Day 21, September 30, Burgos to Hornillos del Camino (21 km)

Again, what a difference a day makes! Today we exchanged the busy city streets of Burgos and the highways leading to it for the one-street village of Hornillos del Camino. On the way, the Camino is interrupted by construction areas where two new overpasses are being added to an interchange. Even the new construction hasn’t escaped the workings of graffitti artists.

Finally after walking 11 km we reached the small village of Tardajos where we were starving for a big breakfast. Dave’s two sandwiches, my potato tortilla, and our orange juice and cafe con leche disappeared as if by magic. This was the first cafe since leaving Burgos so it was a popular place for all the hungry peregrinos to stop.

We crossed the highway, walked through the quiet back-roads of Tardajos and Rabe de las Calzados, and then finally left the built environment for the relative wilderness of the sublime Meseta. The Meseta is a largely treeless and windblown high plain where the natural earthen track crosses endless crop fields, all of which have been harvested or plowed at this time of year. We’ll be walking on the Meseta for several days.

We had seen a rainbow while en route to Tardajos, so we knew there was the possibility of rain. It started just as we finished breakfast and continued off and on for about an hour. Then it cleared up to a beautiful sunny day.

Burgos to Hornillos del Camino
Burgos to Hornillos del Camino
Burgos to Hornillos del Camino

By early afternoon we were in a Camino rush hour heading to Hornillos del Camino. Since there are limited facilities in the little village, we were worried that we might not find a place to stay. In the late afternoon some peregrinos were wandering around outside still wearing their backpacks. Maybe they were out of luck for finding a place to sleep.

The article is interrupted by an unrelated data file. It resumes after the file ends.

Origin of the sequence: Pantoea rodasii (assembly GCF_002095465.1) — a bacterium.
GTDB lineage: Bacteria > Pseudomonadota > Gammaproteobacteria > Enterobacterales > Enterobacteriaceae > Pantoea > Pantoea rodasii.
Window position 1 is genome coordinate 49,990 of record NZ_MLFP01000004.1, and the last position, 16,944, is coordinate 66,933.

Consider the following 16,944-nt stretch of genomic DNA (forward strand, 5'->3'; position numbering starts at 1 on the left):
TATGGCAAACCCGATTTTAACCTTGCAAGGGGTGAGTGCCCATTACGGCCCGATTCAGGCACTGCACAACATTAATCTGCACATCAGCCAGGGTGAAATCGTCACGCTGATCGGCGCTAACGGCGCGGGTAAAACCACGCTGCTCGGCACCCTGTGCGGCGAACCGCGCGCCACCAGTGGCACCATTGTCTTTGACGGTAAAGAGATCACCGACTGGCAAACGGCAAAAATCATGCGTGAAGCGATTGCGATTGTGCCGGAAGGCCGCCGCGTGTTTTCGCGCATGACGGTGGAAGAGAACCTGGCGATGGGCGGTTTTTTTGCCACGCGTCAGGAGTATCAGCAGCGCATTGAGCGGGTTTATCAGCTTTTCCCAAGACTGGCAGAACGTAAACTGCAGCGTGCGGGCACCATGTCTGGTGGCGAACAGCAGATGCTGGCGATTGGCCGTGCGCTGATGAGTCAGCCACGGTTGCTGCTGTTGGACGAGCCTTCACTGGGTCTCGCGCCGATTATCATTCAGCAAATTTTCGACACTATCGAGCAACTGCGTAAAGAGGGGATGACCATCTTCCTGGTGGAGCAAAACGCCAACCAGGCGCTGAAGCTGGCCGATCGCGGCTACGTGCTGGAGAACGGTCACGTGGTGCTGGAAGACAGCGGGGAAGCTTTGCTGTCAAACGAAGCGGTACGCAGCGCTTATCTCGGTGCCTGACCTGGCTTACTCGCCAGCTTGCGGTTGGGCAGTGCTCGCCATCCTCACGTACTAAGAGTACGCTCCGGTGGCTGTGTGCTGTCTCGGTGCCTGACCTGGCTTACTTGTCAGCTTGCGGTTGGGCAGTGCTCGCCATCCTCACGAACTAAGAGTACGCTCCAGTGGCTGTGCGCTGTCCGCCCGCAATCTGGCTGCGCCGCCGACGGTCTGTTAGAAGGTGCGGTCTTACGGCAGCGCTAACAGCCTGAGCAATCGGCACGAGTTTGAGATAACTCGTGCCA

Later we learned that the municipal albergue has 32 beds, plus there are 14 beds in the adjacent town hall and overflow space on mattresses in the large sports hall. There are several other albergues as well, including the new one where we are staying: The Meeting Place. It’s amazing that a town of only 100 people can provide for as many peregrinos as they do.

Little has changed over the past centuries in Hornillos del Camino. The church occupies the dominant position which is typical of all classic pilgrim haults. All along the Meseta we will find the suffix “illos” appended to place names such as this. It has been suggested that this might have arisen due to a sense of the relative impermanence of man when experienced against the seemingly endless horizon under the vast vault of the Meseta sky.

Burgos to Hornillos del Camino
Hornillos del Camino

There is little to occupy a peregrino here other than chilling out and doing nada (nothing). That being said and, although there is limited wi-fi, everyone connects if they can to their various devices. Heads were down and fingers were busy texting.

We shared a dormitory with 16 others and had a delicious community meal of paella. The cook was loudly applauded when he brought in the paella and once again after we thoroughly cleaned our plates.

Paella at The Meeting Place, Hornillos del Camino
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2 Responses to Day 21, September 30, Burgos to Hornillos del Camino (21 km)

  1. Maggie McCartie says:

    Hi Judy & Dave. Your adventures and photos continue to inspire us – not to mention the pic of freshly made Paella. I’ve been in touch with our neighbours who leave in a few days time to reacquaint themselves with the Camino. Hope you’ll cross paths on your respective journeys. I laughed out loud at the story of you two losing each other – shades of Gary and I whenever we travel together.
    Hugs to you both,
    Maggie & Gary

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